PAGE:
As a Royal Naval officer, I studied for a degree and then a masters with the Open University [OU]. Now I’m a tutor, and many of those in my study groups are serving in the Forces.
So I’ve seen from both sides what great work the OU does with our soldiers, sailors and airforce personnel.
It’s of terrific benefit to Britain’s military — while serving and later in civilian life — and it is just one good reason, among many, to ensure this outstanding institution gets all the support it needs at this difficult time in its history.
Like our Forces, the OU is the best in the world at what it does: distance learning.
John Herriman (pictured) a Royal Naval officer, studied for a degree and then a masters with the Open University
From its founding in 1969, it pioneered educational techniques, it kept up with the latest technology, and its teaching materials are second to none.
It’s no surprise that so many traditional universities often chose to use OU publications for their courses. The OU has certainly changed since the early Nineties when, as a diving and bomb disposal officer specialising in mines, I decided to boost my career options by studying for a degree in psychology.
I became fascinated by the way in which my study and the knowledge I acquired could be applied to the human networks and teams that the Navy relied on. Yes, I set out to be better educated, but it also made me a better officer.
My courses included OU TV programmes in the small hours. While video recorders — an innovation back then — helped, it could be tricky to see everything on my syllabus when I was at sea.
Simon Rollo-Gunn studied at the Open University and is a recruitment manager for the Army Reserve
It helped that the OU is set up to be flexible. Tutors really understood the pressures of service life, especially when essay deadlines coincided with deployment at short notice and I had to join my ship.
It’s hard to imagine now but, long before the advent of emails, everything was done by post and telephone calls. However, the OU was quick to see the huge advantages of internet technology, and now students who are in the military can download tutorials and stay connected wherever in the world they can get a signal. Some people — civilians — expressed surprise that I had the time to study for a degree.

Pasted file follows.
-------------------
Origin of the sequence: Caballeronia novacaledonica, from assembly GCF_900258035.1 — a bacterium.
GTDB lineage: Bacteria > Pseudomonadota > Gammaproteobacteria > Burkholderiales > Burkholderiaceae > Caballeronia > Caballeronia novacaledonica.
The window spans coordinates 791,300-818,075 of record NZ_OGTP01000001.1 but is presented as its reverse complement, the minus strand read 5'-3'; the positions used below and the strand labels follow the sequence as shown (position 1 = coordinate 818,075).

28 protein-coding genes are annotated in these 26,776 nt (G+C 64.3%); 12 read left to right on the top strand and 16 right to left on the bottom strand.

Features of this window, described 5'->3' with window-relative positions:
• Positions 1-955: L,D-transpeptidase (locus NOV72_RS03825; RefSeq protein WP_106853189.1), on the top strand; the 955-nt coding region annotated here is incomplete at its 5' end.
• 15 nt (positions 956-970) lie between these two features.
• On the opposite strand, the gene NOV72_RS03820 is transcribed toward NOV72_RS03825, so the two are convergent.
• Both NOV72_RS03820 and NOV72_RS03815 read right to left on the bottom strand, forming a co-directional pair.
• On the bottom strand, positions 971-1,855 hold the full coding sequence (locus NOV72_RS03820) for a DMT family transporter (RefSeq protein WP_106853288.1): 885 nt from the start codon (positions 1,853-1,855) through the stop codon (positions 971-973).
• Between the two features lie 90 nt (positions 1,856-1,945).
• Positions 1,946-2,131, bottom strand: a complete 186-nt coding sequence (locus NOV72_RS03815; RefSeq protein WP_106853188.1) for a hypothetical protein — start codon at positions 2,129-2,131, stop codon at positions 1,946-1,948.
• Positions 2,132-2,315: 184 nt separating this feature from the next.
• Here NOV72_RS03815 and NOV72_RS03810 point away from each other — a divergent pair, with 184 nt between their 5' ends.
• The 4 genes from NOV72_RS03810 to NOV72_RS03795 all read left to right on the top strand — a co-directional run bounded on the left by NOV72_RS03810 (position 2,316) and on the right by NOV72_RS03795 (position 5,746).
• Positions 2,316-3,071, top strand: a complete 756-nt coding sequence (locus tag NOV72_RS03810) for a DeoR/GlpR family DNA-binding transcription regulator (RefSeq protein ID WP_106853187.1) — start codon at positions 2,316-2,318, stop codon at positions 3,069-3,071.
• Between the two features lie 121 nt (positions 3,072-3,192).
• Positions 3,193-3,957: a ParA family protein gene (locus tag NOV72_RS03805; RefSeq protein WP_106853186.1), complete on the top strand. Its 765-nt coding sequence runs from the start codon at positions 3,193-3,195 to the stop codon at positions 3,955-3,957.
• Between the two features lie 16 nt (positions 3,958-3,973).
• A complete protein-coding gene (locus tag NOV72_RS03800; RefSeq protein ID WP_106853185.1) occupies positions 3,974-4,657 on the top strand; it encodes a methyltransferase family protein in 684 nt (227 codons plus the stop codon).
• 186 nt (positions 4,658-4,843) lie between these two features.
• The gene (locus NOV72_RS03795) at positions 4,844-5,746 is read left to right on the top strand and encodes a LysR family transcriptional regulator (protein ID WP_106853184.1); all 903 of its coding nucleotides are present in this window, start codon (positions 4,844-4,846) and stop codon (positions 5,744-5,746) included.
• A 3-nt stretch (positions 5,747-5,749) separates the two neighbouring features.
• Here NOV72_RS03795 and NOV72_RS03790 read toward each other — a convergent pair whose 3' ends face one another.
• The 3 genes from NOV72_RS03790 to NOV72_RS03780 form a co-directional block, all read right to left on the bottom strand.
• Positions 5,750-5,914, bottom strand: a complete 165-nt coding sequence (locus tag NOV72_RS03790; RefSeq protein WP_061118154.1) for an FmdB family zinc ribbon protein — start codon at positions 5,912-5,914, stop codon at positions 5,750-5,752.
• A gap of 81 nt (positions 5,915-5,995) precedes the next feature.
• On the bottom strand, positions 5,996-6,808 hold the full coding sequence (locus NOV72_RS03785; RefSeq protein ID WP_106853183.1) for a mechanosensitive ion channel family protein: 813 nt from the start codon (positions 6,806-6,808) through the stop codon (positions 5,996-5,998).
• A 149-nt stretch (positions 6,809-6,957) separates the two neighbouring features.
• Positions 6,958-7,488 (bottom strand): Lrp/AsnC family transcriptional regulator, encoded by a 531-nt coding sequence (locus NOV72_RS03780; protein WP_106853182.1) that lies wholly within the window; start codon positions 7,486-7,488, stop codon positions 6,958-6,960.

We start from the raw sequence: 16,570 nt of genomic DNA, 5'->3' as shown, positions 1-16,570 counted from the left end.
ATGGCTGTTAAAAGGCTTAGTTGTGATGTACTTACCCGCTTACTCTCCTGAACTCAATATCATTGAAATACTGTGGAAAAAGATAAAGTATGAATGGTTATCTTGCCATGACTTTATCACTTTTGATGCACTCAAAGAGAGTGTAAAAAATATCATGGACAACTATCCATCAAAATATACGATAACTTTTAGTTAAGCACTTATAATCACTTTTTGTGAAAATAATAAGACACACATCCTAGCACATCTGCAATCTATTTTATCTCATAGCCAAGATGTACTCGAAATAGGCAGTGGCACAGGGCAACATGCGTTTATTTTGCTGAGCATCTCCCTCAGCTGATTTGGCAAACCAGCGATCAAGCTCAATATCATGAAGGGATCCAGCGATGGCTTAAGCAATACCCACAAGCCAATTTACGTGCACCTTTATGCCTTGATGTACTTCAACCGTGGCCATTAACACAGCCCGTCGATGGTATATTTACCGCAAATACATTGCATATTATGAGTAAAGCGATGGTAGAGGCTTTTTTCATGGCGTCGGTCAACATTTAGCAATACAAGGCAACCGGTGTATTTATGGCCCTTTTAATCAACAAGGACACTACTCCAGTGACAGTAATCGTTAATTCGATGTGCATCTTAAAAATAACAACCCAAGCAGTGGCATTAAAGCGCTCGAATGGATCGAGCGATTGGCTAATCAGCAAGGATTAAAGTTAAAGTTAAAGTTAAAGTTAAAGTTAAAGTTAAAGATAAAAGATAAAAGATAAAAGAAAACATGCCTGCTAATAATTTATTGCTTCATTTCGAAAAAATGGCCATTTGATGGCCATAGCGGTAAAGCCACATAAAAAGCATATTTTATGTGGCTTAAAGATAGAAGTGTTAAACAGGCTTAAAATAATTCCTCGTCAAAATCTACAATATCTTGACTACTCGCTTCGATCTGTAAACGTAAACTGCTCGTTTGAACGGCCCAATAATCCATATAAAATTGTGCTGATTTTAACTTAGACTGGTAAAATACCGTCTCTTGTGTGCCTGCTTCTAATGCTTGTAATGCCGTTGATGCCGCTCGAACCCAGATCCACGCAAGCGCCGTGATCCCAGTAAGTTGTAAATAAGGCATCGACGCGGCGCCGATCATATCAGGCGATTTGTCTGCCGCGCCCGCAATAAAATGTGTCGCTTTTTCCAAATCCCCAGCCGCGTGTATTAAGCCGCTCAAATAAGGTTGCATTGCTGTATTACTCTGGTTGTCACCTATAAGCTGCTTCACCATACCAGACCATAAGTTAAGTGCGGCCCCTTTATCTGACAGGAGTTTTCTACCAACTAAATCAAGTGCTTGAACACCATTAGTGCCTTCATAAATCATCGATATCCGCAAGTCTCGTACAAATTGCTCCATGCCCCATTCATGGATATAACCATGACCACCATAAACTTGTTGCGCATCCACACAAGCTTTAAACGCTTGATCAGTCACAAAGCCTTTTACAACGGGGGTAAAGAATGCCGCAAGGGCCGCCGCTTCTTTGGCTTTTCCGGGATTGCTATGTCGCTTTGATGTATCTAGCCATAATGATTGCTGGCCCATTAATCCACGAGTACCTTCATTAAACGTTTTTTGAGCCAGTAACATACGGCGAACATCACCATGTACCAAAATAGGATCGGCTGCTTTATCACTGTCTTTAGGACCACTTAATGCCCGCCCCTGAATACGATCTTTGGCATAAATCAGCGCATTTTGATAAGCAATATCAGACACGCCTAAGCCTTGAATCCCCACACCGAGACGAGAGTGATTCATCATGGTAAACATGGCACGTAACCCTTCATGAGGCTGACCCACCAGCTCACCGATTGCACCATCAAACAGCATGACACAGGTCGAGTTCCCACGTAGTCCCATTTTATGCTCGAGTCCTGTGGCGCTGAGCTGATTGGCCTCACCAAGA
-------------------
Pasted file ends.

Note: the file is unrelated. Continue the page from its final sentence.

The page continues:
But the aim of the Forces is to tap into the full potential of every trainee who walks into the recruiting office, and that includes providing options for extra study.
Andy Murray will never forget the maths exam he sat aboard a battleship, with a gas mask around his neck and Tomahawk missiles flying overhead
There are two financial schemes to support Forces’ students: the standard learning credit, which contributes hundreds of pounds towards the cost of a course, and the enhanced learning credit, which amounts to thousands of pounds over several years of study.
With so much at stake, it deeply concerns me that changes in central funding for the OU, the introduction of tuition fees, and cuts to the OU budget may mean courses are less accessible.
As fees rise, fewer people will be able to afford them even with assistance, and it’s the ones from disadvantaged backgrounds who will be worst affected. I’ve always admired how the OU provides a level learning playing field, one that doesn’t favour any social group. That ethos is being undermined.
The OU has recently introduced scholarships for disabled veterans, and I would hate to see this initiative jeopardised. We owe so much to our injured servicemen and women for their sacrifice, and education is one of the most effective and economical ways to help them.
For all personnel — myself included — leaving the Forces can be difficult. We move from a highly structured environment where we know what we’re doing, and what is expected of us, to one that is somewhat chaotic by comparison.
It was a chance conversation with a spy that led to Mike Trott enrolling with the OU
My OU degrees were of immeasurable help with that transition. They gave me skills that could be transferred and adapted, and qualifications that were recognised.